Receiver operator characteristic


SUV normalized by lean body mass


Average SUV computed within a volume of interest


Standard uptake value


Maximum standardized uptake value


Volume of interest


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The authors thank Charlie Raines and LisaAnn Trembath for the assistance with the clinical trial management. This project was funded by the National Cancer Institute and National Institutes of Health through N01CM27018, P30CA006973, and 1U01CA140204.


This study was funded by the National Cancer Institute and National Institutes of Health through N01CM27018, P30CA006973, and 1U01CA140204.

Authors’ contributions

JC participated in data collection, study management, data analysis, and prepared the manuscript. AT and JO participated in data collection, image analysis, and data interpretation. RJ, JB, CR, and LK participated in the design of the study and revision of the manuscript. GE, DS, MK, and NH lead this study at the multicenter sites and participated in data collection. PG helped manage the trial and participated in data collection and analysis. JL and ML participated in data management, trial design, and data analysis. EG helped design the trial and analyzed the tumor samples. RW participated in trial design, image analysis, data interpretation, and manuscript revision. All authors read and approved the final manuscript.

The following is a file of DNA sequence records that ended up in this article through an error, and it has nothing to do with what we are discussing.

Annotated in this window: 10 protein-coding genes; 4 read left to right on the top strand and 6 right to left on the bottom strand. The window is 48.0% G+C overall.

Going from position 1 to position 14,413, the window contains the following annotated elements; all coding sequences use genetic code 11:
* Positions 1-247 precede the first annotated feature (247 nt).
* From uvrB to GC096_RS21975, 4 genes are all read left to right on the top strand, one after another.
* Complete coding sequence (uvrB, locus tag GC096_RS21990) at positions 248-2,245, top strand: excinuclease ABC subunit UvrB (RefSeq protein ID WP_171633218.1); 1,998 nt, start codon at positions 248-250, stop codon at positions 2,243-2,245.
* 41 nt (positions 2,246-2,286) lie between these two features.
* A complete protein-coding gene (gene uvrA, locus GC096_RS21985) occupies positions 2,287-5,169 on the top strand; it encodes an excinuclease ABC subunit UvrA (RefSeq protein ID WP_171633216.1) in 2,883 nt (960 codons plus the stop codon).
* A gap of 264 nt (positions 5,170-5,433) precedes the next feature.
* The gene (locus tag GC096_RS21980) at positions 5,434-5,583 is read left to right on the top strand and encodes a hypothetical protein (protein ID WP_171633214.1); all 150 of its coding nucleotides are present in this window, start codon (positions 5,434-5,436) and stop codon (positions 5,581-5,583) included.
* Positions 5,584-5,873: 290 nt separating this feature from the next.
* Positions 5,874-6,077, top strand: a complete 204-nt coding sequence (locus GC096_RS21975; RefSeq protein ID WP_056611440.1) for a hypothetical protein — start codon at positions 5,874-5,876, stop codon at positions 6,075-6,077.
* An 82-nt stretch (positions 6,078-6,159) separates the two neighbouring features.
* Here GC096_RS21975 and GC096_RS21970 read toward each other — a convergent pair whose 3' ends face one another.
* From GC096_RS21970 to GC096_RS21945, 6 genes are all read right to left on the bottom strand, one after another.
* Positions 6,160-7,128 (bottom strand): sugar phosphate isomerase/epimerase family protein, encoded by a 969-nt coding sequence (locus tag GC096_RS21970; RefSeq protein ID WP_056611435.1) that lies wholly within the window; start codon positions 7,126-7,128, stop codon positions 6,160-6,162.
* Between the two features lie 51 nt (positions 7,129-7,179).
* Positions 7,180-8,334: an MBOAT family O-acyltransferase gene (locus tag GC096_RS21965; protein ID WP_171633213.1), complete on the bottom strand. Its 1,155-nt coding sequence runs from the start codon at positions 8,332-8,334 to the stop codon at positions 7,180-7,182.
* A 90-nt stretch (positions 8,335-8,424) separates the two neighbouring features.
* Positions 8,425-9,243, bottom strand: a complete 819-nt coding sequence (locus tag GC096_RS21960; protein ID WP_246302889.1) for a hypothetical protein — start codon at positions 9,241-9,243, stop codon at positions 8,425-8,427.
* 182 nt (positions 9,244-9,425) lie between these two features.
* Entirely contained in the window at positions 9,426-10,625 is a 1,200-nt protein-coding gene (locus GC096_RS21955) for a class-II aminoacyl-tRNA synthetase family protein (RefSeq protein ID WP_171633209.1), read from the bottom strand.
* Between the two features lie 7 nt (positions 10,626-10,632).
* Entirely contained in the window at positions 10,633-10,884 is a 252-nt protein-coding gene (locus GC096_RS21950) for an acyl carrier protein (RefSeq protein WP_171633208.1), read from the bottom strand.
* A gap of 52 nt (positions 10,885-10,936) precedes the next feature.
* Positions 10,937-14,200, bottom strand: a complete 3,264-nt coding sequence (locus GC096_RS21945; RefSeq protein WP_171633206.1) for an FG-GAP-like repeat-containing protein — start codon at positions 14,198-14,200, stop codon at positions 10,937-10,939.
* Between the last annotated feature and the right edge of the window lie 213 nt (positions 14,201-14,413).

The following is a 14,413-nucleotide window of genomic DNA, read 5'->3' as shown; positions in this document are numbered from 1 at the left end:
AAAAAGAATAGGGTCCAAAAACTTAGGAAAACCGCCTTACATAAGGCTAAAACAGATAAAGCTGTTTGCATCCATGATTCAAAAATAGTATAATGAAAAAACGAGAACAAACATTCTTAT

Competing interests

The authors declare that they have no competing interests.

Consent for publication

Informed consent was obtained from all individual participants included in the study.

Ethics approval and consent to participate

All procedures performed in studies involving human participants were in accordance with the ethical standards of the institutional and/or national research committee and with the 1964 Helsinki declaration and its later amendments or comparable ethical standards.

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Correspondence to Richard L. Wahl.

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Crandall, J.P., Tahari, A.K., Juergens, R.A. et al. A comparison of FLT to FDG PET/CT in the early assessment of chemotherapy response in stages IB–IIIA resectable NSCLC. EJNMMI Res 7, 8 (2017).